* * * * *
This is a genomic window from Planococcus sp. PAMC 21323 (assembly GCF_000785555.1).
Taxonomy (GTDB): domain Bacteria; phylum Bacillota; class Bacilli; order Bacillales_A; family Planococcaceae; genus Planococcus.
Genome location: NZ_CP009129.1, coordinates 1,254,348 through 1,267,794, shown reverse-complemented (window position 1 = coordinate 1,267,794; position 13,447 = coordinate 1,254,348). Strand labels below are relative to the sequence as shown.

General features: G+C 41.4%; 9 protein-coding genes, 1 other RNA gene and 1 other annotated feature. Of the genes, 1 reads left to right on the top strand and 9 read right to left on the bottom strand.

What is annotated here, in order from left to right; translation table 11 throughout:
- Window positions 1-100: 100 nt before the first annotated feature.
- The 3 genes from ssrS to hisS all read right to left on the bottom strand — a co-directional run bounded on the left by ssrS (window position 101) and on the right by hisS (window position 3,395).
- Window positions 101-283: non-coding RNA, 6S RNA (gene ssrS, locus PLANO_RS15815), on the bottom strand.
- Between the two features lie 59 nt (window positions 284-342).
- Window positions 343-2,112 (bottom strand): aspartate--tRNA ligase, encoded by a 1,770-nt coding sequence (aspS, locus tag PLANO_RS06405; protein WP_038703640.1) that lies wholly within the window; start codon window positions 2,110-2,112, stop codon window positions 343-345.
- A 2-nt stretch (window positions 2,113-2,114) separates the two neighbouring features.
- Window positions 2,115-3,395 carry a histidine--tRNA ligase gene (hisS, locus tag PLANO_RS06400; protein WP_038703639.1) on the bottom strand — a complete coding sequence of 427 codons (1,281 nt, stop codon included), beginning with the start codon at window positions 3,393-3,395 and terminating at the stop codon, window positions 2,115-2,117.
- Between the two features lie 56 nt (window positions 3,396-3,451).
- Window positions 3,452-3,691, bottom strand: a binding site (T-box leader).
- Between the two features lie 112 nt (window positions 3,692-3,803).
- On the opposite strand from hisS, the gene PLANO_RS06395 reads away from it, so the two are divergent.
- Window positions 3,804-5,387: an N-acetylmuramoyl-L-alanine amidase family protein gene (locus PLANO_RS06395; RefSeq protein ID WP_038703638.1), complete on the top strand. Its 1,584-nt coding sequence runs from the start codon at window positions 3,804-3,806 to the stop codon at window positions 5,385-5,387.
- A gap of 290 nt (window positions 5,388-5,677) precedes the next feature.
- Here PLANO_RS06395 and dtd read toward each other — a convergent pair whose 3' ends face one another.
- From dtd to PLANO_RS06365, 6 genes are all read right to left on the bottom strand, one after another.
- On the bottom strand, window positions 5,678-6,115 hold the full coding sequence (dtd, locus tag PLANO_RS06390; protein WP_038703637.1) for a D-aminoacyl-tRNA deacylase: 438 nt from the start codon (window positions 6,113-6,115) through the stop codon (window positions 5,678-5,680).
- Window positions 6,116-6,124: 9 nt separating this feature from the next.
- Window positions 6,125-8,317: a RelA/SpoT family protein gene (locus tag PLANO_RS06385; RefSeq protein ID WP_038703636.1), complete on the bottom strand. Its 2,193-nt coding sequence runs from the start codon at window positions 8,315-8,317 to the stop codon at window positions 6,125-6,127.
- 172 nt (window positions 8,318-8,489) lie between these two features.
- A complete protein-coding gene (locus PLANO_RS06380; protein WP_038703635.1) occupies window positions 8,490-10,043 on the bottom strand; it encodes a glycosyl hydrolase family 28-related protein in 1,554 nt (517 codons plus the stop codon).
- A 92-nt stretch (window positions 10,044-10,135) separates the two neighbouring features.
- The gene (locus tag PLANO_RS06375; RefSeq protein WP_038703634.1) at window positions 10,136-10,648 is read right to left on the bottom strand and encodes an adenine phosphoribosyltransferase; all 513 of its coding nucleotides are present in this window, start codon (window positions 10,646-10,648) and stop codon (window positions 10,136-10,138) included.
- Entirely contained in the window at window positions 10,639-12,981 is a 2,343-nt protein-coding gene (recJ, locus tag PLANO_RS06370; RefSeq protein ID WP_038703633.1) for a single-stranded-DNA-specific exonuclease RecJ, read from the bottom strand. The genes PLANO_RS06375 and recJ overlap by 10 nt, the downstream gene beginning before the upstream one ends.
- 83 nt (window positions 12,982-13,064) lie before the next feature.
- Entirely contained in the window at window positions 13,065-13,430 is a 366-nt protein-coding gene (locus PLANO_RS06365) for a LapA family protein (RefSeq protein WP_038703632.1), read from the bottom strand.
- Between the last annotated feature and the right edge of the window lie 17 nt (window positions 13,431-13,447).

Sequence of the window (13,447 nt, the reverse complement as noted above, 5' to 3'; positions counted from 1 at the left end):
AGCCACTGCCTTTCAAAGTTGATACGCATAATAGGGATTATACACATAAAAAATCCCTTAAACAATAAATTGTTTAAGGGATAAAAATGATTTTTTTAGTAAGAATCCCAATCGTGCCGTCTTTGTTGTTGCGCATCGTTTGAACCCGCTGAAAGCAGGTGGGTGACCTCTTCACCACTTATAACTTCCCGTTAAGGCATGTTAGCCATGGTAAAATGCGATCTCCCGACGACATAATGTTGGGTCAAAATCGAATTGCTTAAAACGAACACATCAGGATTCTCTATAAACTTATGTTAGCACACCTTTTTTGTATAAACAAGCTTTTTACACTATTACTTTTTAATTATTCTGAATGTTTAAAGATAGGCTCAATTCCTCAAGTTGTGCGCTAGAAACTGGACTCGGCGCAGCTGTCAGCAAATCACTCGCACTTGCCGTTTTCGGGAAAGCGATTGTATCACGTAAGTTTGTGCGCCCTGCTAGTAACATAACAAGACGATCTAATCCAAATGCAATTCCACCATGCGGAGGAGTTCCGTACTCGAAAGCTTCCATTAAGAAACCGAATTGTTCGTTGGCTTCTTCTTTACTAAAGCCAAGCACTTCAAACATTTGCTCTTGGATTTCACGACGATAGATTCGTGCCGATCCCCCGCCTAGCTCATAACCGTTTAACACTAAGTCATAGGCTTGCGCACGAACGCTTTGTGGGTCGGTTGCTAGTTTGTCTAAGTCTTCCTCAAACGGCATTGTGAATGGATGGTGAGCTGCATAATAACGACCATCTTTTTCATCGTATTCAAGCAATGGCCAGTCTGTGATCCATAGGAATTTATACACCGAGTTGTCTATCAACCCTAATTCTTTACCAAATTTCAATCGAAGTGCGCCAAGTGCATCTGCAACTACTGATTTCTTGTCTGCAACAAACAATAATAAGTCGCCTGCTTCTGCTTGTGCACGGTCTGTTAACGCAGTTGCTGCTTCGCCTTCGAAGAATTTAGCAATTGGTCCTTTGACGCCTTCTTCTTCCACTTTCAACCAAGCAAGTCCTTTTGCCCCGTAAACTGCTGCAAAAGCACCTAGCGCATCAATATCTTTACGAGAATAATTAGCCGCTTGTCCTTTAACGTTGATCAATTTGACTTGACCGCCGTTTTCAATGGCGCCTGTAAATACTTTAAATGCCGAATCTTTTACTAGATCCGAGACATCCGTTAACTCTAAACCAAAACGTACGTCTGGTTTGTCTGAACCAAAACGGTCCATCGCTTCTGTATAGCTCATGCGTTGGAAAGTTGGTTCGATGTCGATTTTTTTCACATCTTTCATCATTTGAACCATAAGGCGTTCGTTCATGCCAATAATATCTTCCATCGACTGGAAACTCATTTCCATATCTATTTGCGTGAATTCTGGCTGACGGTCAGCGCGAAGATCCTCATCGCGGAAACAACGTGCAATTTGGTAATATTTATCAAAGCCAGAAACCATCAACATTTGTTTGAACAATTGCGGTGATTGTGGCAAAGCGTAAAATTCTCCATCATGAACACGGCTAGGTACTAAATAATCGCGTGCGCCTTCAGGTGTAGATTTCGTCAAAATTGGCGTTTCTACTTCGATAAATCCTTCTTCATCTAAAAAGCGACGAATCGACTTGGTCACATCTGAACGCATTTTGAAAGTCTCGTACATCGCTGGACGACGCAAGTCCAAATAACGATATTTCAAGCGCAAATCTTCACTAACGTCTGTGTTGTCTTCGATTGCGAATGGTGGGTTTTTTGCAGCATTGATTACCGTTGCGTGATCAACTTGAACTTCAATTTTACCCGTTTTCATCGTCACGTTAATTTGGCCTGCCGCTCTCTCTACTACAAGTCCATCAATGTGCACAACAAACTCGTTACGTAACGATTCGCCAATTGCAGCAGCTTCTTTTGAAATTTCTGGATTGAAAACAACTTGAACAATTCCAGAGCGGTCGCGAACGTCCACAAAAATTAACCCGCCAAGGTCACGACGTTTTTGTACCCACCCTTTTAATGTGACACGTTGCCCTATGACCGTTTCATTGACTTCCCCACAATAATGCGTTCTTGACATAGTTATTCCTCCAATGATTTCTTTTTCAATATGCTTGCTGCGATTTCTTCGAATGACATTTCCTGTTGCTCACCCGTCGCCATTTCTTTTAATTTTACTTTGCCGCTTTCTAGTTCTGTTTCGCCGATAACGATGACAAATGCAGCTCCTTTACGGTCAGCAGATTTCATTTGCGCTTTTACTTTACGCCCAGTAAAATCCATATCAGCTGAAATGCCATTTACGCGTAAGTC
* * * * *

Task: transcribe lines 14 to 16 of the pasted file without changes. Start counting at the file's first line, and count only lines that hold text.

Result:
- Window positions 3,452-3,691, bottom strand: a binding site (T-box leader).
- Between the two features lie 112 nt (window positions 3,692-3,803).
- On the opposite strand from hisS, the gene PLANO_RS06395 reads away from it, so the two are divergent.